See the closest supermoon since 1948

WASHINGTON — Got plans Sunday night, Monday morning? Whatever they are and wherever you are, your plans should include taking a peek at the moon.

Depending on when you were born, doing so may be a once-in-a-lifetime event as November’s full moon will be the closest one since Jan. 26, 1948, and it will not be this close again until Nov. 25, 2034.

November’s full moon will also be a “supermoon,” a phrase that has become part of our popular culture in recent years but has been around since 1979. In each monthly lunar cycle, while orbiting the earth, our moon has a point where it is closest to the earth — called perigee — and when it is farthest — apogee. When the full moon occurs the same day as perigee, that is when it is a supermoon. This can occur several times a year. In fact, we are in a stretch of three supermoons in a row that ends with December’s full moon.

The closest the moon can get to earth is 221,500 miles, and November’s supermoon will be 221,524 miles from earth — so that is close! The actual moment when the moon is closest will be Monday morning at 6:23 a.m., just before the moon will be setting in the west at 6:36 a.m. in D.C. The moon is actually at full phase later in the morning at 8:52 a.m., so observers out west will be able to view the full moon at its closest.

Sunday night you will see a glorious nearly full moon rising in the east after sunset. You can find out when the moon rises and sets for your location here. For the D.C. area, moonrise is at 4:43 p.m. Sunday night.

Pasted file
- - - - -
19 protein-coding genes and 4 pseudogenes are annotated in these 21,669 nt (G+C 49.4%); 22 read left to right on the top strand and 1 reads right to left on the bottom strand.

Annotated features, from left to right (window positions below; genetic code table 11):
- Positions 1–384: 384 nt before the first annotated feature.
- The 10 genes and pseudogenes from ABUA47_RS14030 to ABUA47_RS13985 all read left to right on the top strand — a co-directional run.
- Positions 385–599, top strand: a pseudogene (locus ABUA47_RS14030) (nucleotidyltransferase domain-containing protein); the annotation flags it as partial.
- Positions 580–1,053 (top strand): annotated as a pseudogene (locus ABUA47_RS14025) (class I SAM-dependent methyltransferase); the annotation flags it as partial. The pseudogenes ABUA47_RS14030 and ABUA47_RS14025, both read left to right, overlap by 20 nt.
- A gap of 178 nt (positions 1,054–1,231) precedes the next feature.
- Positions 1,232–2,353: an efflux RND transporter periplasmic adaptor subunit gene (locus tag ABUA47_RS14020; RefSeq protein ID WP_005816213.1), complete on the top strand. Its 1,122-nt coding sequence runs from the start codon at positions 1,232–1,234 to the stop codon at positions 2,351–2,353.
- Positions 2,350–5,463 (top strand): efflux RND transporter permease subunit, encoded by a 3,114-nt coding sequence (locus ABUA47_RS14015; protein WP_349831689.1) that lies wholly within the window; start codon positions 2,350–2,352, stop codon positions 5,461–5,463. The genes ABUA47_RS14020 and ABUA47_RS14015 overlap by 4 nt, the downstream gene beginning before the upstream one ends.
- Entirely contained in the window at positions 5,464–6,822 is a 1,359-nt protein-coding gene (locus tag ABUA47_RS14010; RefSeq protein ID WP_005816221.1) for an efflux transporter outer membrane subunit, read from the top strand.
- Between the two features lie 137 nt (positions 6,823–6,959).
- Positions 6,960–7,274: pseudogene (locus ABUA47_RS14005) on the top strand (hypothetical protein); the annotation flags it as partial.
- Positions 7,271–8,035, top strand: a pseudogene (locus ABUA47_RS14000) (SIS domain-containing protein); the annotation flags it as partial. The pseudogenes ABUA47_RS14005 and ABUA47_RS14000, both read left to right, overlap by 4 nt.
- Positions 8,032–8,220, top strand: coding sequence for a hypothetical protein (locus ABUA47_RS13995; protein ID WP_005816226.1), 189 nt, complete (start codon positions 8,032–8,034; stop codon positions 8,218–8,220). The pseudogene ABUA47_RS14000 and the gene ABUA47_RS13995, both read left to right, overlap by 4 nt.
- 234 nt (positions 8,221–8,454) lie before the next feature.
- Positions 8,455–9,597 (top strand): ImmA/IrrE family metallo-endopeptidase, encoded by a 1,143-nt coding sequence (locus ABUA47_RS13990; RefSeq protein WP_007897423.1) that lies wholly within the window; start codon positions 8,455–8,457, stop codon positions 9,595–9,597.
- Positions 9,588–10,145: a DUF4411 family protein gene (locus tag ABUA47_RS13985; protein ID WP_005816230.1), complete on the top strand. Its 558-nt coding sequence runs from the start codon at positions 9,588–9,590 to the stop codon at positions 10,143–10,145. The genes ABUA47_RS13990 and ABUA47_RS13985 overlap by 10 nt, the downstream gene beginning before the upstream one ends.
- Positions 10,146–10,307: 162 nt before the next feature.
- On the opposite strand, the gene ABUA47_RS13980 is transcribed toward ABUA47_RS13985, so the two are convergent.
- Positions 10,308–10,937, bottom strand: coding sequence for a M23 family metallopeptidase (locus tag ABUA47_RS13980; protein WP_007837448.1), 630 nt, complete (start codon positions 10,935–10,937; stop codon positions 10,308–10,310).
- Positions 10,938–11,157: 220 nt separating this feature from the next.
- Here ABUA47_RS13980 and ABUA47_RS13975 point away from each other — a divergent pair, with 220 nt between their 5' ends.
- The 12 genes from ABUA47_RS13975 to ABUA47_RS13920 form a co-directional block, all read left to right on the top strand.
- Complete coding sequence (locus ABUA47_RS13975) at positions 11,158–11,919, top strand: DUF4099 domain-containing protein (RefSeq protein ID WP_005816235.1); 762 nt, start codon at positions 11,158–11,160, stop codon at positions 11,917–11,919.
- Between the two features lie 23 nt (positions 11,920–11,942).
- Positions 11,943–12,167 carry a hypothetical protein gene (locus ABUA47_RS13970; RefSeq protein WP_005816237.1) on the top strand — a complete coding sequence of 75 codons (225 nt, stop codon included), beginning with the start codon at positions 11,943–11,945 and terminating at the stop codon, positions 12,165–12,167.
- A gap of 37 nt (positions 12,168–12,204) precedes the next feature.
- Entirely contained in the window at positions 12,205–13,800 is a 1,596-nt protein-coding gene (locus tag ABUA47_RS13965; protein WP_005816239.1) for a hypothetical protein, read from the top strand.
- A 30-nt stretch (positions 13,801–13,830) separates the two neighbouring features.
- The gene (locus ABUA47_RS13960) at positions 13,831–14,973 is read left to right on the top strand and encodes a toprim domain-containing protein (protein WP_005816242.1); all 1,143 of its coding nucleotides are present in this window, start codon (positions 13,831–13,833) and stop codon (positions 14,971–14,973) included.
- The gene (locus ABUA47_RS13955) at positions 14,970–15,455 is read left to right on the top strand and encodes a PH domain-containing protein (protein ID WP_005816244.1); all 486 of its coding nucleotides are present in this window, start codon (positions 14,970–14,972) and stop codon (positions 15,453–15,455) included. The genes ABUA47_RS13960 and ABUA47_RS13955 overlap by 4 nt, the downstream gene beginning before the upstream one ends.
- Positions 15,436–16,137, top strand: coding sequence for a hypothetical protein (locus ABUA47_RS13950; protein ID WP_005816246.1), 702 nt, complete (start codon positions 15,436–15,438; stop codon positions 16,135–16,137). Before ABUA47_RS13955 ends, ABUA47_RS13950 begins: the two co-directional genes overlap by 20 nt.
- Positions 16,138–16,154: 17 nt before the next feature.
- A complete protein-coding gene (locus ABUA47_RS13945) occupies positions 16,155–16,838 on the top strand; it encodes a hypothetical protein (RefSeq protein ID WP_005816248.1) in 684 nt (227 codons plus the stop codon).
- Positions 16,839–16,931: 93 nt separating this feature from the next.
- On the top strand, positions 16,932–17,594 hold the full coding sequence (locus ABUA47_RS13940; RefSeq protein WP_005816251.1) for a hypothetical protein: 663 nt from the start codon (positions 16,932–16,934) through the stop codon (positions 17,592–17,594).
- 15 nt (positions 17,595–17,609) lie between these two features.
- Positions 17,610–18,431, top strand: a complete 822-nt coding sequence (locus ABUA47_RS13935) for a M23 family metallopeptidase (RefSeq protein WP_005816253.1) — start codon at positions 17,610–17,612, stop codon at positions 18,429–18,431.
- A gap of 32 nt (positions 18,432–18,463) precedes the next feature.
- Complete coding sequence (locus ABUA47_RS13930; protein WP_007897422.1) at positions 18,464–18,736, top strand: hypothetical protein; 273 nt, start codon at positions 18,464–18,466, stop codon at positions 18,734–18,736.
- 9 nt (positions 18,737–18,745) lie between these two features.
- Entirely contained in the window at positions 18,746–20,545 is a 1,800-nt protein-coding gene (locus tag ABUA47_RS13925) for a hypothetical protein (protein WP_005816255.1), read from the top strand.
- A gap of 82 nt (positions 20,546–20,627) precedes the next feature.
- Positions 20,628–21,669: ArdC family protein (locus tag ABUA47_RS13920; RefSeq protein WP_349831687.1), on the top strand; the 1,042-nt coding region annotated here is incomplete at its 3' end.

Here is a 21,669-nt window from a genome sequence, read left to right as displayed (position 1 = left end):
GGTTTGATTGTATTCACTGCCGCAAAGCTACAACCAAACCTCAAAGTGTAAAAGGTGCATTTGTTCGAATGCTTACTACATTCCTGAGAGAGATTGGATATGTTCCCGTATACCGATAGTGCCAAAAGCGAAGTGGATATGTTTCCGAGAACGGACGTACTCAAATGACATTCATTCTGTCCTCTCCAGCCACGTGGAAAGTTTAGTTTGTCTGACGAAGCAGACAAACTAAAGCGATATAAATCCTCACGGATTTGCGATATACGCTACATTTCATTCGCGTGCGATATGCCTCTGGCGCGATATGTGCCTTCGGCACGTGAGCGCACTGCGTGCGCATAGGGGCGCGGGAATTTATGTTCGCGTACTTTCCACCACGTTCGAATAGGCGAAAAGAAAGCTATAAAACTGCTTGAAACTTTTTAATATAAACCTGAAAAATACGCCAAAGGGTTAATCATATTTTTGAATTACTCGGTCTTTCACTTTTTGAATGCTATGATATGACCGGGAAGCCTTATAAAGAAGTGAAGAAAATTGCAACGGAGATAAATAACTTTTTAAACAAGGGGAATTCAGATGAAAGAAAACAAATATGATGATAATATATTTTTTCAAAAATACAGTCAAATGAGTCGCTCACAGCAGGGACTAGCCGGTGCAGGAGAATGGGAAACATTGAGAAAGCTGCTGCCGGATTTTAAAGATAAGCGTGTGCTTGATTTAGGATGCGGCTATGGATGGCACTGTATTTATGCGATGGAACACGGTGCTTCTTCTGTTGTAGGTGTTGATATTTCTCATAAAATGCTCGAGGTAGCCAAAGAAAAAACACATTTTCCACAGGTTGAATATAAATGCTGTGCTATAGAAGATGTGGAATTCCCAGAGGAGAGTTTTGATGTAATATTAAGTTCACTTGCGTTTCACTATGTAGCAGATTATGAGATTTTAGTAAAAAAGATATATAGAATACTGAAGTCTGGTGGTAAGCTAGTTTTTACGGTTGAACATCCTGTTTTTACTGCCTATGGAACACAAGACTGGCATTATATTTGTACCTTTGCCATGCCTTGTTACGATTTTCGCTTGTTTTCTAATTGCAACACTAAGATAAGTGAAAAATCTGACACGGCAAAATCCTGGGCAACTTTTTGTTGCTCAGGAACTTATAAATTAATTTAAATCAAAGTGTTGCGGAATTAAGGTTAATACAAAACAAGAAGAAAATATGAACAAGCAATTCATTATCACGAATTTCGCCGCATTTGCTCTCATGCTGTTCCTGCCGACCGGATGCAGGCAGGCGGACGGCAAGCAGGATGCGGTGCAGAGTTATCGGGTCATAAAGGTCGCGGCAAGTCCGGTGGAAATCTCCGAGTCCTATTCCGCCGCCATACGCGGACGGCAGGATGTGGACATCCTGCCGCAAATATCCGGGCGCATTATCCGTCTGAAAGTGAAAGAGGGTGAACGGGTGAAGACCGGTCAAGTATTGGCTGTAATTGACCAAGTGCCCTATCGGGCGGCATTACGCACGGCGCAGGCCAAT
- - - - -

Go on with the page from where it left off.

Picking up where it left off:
To observe the moon Sunday night and Monday morning, try to find a horizon in the east and west that are clear of obstructions so you can see the moon near the horizon. The moon may have some color, and it may appear large due to the “moon illusion.” The supermoon is actually bigger than an average full moon, but it is hard to detect by eye. The supermoon will also be brighter, which may be apparent to observers.

November’s full moon is also known as the full “Beaver Moon.” If you want to photograph the “Full Beaver Supermoon,” see NASA’s tips here.

At 8 p.m. Saturday, I will be at Shenandoah National Park’s Skyland Conference Center talking about the moon. Afterward, if the sky is clear, we will enjoy views of the moon and night sky. I hope you can join me.

To me, the moon is always special, but Sunday night and Monday morning will be an event you can take part in that does not happen very often.

Follow me at Twitter @skyguyinva and my daily blog at to keep up with the latest news in astronomy and space exploration. You can email me at

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